Direct oxytocin and vasopressin measurements have been inaccurate until recent years due to technical difficulties (the molecules are so tiny and often attached to other molecules). This is why I'm using breastfeeding, paternal age, parenting time and alcohol usage statistics (chapter 4), and they all correlate with the Strauss-Howe generational theory and obviously also the hormone level chart   in chapter 4.7 of the generational hormone theory. What this also means is that Strauss & Howe could have written the same books about cyclical lemming populations. Smile  They show the same cyclical behavioral variances in parenting and family unity during their own generational cycle.

It works the same way as with lemmings and voles for example: each generation has their own size of areas in hypothalamus that control the hormone secretion, and for Gen X those areas were underdeveloped and for Gen Z they are maximum in size and efficiency. Of course there are some individual differences, just like with menstrual cycles and the amount of hormones that are flowing through a woman's body, so nobody is 100% identical. But generations have their own average levels of hormones, so the behavioral traits of a generation gravitate towards their generational center.

The reason why I didn't agree or disagree with your statements is because you were correct in your observations, but incorrect how they would be the explanation for generational behavior. If you can demonstrate causality beyond the Strauss-Howe generational theory, then please do, I'm all for it, I'm not saying that you're wrong. But if you can't, you should consider that those are your best guesses, and guesses are either right or wrong. This means that they can be 100% wrong unless you can explain why similar societal events in other times have totally different end results.

The generational hormone theory explains everything in a relatively simple manner, and in a way that is extremely similar to other species. The generational hormone theory also explains why a generation is 20 years in length. And it's incredibly difficult to see how a generational cycle could hold it's coherence of a 80 year cycle for centuries, unless there is a "biological backbone". Just look at this chart from the medieval England, the red lines mark the ending of a 4th turning (and a peak in vasopressin levels, which promotes aggressive group behavior), starting from 2030 - 1950 - 1870 - 1790 - 1710 - 1630 - 1550 and the graph shows 1470 - 1390 - 1310 - 1230 - 1150.[Image: england-sociopolitical-instability-cycle.jpg]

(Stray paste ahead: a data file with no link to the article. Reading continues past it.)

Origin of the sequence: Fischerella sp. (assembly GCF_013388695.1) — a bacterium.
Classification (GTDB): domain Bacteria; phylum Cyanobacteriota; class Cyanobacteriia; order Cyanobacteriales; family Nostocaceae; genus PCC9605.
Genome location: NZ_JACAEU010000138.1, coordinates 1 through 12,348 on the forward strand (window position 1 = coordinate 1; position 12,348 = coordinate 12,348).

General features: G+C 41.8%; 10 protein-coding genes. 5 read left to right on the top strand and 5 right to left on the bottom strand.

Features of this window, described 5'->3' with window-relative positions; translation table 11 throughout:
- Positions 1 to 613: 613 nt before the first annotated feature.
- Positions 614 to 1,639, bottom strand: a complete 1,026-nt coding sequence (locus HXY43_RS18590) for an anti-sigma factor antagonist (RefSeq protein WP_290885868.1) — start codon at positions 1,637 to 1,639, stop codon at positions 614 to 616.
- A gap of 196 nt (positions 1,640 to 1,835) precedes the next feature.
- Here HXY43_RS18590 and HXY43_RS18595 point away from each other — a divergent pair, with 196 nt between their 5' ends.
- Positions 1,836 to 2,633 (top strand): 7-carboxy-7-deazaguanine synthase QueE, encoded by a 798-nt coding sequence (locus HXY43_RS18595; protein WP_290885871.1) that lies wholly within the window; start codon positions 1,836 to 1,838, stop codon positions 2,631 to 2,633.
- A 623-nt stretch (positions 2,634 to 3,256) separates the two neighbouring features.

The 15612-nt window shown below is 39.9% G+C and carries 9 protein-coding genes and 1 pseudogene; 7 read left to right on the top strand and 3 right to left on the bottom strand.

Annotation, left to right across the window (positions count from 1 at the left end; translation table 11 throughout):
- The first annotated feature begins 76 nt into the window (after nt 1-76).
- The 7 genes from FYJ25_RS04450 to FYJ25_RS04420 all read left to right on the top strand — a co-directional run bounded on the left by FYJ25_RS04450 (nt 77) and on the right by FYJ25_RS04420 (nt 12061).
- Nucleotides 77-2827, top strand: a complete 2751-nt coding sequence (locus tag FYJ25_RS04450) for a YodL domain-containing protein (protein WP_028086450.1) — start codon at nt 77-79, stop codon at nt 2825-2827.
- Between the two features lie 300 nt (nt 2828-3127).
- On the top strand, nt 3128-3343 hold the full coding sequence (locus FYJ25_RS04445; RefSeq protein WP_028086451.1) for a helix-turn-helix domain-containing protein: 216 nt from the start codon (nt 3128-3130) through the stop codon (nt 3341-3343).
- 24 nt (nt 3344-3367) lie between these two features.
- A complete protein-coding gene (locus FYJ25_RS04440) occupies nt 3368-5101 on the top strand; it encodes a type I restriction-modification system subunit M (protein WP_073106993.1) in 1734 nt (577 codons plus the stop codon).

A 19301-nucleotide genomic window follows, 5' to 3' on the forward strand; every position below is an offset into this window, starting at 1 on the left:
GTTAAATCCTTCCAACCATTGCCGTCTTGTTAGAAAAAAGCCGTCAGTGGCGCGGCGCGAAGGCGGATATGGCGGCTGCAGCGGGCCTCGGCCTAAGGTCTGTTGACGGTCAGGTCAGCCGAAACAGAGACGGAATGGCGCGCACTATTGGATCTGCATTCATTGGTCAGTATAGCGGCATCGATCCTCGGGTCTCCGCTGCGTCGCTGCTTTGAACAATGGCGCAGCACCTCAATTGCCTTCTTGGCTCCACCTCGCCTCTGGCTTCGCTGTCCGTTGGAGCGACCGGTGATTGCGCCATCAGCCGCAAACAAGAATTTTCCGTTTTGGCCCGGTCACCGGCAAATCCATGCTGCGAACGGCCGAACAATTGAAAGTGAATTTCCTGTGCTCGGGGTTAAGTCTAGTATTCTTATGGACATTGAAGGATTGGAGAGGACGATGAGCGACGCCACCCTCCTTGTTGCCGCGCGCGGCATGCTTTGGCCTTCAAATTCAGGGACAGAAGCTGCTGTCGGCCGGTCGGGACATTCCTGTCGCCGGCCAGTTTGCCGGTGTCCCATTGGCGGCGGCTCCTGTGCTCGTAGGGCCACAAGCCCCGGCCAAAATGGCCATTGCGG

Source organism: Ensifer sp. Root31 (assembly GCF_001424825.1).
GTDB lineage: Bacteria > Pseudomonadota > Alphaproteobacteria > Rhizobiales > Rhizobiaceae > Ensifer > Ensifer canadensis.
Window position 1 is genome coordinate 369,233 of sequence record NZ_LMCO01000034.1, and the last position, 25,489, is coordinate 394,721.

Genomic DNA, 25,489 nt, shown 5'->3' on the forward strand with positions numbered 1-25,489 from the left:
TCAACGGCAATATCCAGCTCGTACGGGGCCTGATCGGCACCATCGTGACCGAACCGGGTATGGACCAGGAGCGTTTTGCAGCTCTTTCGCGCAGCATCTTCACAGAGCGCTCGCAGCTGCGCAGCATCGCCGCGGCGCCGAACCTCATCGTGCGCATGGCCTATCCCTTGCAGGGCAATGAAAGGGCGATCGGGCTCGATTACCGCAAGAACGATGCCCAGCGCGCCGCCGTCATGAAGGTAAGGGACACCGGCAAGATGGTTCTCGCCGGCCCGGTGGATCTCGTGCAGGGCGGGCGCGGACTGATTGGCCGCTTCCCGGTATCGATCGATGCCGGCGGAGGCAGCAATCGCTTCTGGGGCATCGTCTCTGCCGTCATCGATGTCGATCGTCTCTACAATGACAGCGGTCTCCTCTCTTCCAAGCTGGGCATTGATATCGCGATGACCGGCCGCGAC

It's easy to see that 3/3 of the peaks in sociopolitical unstability occurred during the 4th turnings, so the 80 year cycle is incredibly accurate even in the middle ages. I think that the full hormone cycle is very close to 80 years, thus showing up even in the medieval England, as The Anarchy broke out in 1133 and ended in 1153. So basically the whole 20 years of the 12th century 4th turning was war, and it "...resulted in a widespread breakdown in law and order." (https://en.wikipedia.org/wiki/The_Anarchy)

Keep the good questions coming!
Generational hormone theory: https://jannemiettinen.fi/FourthTurning/
Reply
#48
A couple of observations. Generations are not typically 20 years long. If you look at the first three S&H saecula (1435-1746) they average 25.9 years in length. Back at the old site a couple of us extended the cycle back to the mid-9th century (period 851-1435 covering 23 turnings), for which the average length was 25.4 years.

To show an 80 year cycle you need to obtain cyclical data going back several centuries. The data presented in chapter 4 is over too short of a period. I would suggest you employ marital age + 1 as a proxy for maternal age. I believe there is English data going back centuries.
Reply
#49
(09-17-2019, 06:43 PM)Mikebert Wrote: A couple of observations. Generations are not typically 20 years long. If you look at the first three S&H saecula (1435-1746) they average 25.9 years in length. Back at the old site a couple of us extended the cycle back to the mid-9th century (period 851-1435 covering 23 turnings), for which the average length was 25.4 years.